Jumping Into Game Design With GameMaker: Studio

Developing a game of any type is hard, and anybody who has gone through the pain of doing so can vouch for us. Alongside the wide range of design concepts and multiple developers software is the dark shadow that newcomers fear, programming. Whether it will be used C++, Python, Java, or even Windows Basic, those with little to no knowledge of programming will normally slink away from it.

Now, Gamemakerlab definitely recommend for anyone with hopes of joining the video game industry to learn a programming language, C++ if possible (More on that in another post). However, there are still those who either want to ease their way into game design or just want to test out their concepts without too much difficulty. For these people there are programs like GameMaker: Studio.

If you haven’t heard of GameMaker Studio before, here is a run-down of its official description from YoYo Games, the software’s developer.

The GameMaker: Studio family of products caters to entry-level novices and seasoned game development professionals equally, allowing them to create casual and social games for, iOS, Android, desktop and the Web (HTML5) in record time and at a fraction of the cost…

And when you’re done, GameMaker: Studio will produce an “app store”-ready iOS, Android or OS X app, Windows executable or HTML5 code, all at the push of a button and all from the same source code.

The finished product of your toils is thrown together for you without a hassle. However, GameMaker: Studio does have a number of limitations. The top being that it is only able to produce 2D games using sprites. Luckily, GameMaker comes with a built-in sprite creator that is actually very good for someone new to pixel art.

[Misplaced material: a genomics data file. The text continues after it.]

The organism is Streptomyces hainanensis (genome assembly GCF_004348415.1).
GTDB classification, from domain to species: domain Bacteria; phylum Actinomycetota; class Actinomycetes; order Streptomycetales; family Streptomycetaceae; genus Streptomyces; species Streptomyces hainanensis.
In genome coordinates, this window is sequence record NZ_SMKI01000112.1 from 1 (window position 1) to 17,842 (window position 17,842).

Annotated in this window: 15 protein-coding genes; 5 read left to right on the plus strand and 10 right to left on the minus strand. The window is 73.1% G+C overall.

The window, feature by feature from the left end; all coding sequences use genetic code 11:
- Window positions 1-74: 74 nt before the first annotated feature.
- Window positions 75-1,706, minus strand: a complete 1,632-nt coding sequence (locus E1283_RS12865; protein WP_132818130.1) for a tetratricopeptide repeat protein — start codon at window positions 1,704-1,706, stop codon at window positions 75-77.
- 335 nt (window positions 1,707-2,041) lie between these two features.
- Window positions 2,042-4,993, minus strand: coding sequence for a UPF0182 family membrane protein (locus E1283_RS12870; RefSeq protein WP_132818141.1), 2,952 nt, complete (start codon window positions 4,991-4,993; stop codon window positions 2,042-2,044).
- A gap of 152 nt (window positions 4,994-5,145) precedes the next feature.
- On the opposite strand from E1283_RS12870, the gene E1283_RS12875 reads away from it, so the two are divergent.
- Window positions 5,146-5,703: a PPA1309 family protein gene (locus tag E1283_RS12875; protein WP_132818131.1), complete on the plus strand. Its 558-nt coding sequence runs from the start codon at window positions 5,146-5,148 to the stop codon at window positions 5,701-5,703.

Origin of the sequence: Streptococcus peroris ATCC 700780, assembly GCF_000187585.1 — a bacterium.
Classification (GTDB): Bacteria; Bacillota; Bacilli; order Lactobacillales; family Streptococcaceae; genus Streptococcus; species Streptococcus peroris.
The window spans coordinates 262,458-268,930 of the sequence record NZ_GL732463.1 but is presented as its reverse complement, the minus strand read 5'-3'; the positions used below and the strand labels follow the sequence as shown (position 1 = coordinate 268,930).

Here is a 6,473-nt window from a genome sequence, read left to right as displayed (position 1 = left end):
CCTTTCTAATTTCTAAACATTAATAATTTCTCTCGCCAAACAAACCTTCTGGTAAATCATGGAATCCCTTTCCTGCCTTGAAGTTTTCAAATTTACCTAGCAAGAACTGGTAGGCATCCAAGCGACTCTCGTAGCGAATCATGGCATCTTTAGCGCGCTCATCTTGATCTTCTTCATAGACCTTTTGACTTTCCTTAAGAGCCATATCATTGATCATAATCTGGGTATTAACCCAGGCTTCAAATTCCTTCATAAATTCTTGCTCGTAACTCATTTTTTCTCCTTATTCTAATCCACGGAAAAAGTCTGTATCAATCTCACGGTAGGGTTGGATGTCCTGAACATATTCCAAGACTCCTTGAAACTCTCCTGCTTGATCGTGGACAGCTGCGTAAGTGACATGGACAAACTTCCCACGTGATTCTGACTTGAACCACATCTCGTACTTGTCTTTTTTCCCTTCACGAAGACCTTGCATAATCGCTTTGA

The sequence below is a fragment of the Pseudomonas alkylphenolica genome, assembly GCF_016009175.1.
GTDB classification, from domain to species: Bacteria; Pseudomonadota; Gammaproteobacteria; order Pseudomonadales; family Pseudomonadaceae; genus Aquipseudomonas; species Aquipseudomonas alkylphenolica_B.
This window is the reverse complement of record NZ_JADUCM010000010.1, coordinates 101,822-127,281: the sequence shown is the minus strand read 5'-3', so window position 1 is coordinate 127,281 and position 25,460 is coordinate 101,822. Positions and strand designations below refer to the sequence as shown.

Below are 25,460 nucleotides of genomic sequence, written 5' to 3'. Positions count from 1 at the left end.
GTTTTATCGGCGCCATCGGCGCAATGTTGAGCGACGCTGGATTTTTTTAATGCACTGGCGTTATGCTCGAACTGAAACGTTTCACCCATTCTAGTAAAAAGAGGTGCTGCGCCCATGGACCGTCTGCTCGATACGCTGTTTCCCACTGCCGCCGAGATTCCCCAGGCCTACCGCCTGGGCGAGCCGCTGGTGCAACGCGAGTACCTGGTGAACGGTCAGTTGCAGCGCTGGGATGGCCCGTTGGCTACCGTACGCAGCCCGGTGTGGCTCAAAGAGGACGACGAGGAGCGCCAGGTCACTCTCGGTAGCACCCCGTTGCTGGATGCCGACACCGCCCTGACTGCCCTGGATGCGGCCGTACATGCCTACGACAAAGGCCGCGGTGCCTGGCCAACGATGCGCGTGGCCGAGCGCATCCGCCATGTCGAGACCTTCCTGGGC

Another problem is that the program still relies heavily on coding if anything advanced is being done. Anyone using GameMaker will quickly find that its scripting language (GML) is not too difficult to use, but it is still rather daunting for anyone not familiar with C-based languages. There are plenty of ways to build simple games by only using GameMaker: Studio’s user interface, but do not expect to create your ultimate masterpiece without some programming knowledge or a great deal of trial and error.

Don’t fret though, because GameMaker comes with a number of tutorials that teach you everything needed to get started and how to create your first few games. They are all very useful for newcomers and we can say that we personally found them pretty helpful. Beyond that, you can find multiple tutorials on indie game forums and youtube.

While the basic version of GameMaker: Studio is free, the software does come in four other versions that do cost a bit of cash. The paid versions range from $50 – $500 usd, and each one adds a number of extra features that are mostly for developers looking to publish their games to devices such as the iPhone or Android. The free version should be more than adequate for anyone not trying to start their own indie company, but I would recommend shelling out $50 for the standard version after you have a number of games under your belt.

If you are having any doubts about GameMaker: Studio being able to create anything worthwhile, throw those away now. A number of indie developers have or still use GameMaker to create their games, and the original Spelunky, which became an extremely popular indie title, is among them. This shows that you have the possibility of creating some great games in this program, and all you need is some basic understanding of the C-language and a fun idea.

 

Gamemakerlab highly recommend giving GameMaker: Studio a try if you have any interest in-game design but are not sure where you should begin. It is also a great way to gently leap into programming without being too overwhelmed at the start. If you are interested in grabbing a copy of GameMaker: Studio, you can access to YoYo Games website to download.